The New York Times on "Addictive Prayer"
Try it. The first one's free ...

Over at The New York Times, op-ed guest columnist T.M. Luhrmann discusses "addictive" prayer, World of Warcraft, and the case of Sigfried Gold, an atheist smoker who kicked his habit after praying for 30 minutes a day to "... a god he doesn't believe exists: a large African-American lesbian with an Afro that reached the edges of the universe."

You can't make this stuff up.

Luhrmann is almost convinced to try prayer out as a means for such personal improvement, but also warns us about the dangers. Because prayer, in her experience, is addictive. Much like Mr. Gold's nicotine.

"Should we all drop to our knees and pray? In general, I have to admit I'm impressed with the evidence. But it's also true that while I was doing research on evangelical spirituality, there were times when people got so engrossed with prayer that they seemed almost addicted — so compelled to pray that they could not stop."

Maybe we should start a hotline.

August 06, 2013

Displaying 1–3 of 3 comments

sheerahkahn

August 07, 2013  8:39pm

"Also, for being written by an anthropologist, the article just seemed disjointed and sloppy." Yeah, I noticed that too; but I felt that Paul wasn't really structuring his observation around the NYT article so I left it out and focused on the WP article instead. In fact...Paul, for my own edification, why did you include the NYT article?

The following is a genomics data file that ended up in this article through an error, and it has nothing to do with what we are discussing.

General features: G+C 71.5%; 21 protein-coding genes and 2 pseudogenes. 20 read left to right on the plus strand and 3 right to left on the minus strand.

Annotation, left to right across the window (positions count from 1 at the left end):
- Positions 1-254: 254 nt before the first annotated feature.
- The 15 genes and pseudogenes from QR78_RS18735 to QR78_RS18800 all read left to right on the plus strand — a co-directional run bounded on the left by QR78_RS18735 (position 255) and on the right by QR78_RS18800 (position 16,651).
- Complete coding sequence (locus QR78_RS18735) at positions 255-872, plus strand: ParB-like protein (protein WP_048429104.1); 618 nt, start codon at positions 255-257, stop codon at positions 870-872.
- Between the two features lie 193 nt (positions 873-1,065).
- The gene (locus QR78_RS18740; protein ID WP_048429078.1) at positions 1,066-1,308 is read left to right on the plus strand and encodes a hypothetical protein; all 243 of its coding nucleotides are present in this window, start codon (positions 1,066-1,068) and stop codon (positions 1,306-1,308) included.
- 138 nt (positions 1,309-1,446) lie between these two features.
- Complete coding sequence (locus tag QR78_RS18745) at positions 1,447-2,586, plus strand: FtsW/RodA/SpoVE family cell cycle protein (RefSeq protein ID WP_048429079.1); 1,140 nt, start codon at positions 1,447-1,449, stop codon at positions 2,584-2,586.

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Matt Miles

August 07, 2013  7:24am

I agree with Sheer on this one. Also, for being written by an anthropologist, the article just seemed disjointed and sloppy. She seemed to take shortcuts to make the subjects fit together, and in doing so made all Bible-believing evangelicals sound like something between Pentecostals and Animists. Her observations of Warcraft players seemed more on track; the generalizations of Christians were lacking. I'd expect more from someone in her field.

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sheerahkahn

August 07, 2013  1:00am

Um...hmm. I read the WP article, and...I'm kind of thinking...is it really prayer, or is it meditation? I admit that I am not fully versed on all the nuances of the latest fads of "do-it-yourself-positive-thinking-into-a-better-you!" but it seems to me at least that is what he did. And don't get me wrong, good for him that he quit..but...I'm not sure we would call what he did...prayer...or am I missing something here?

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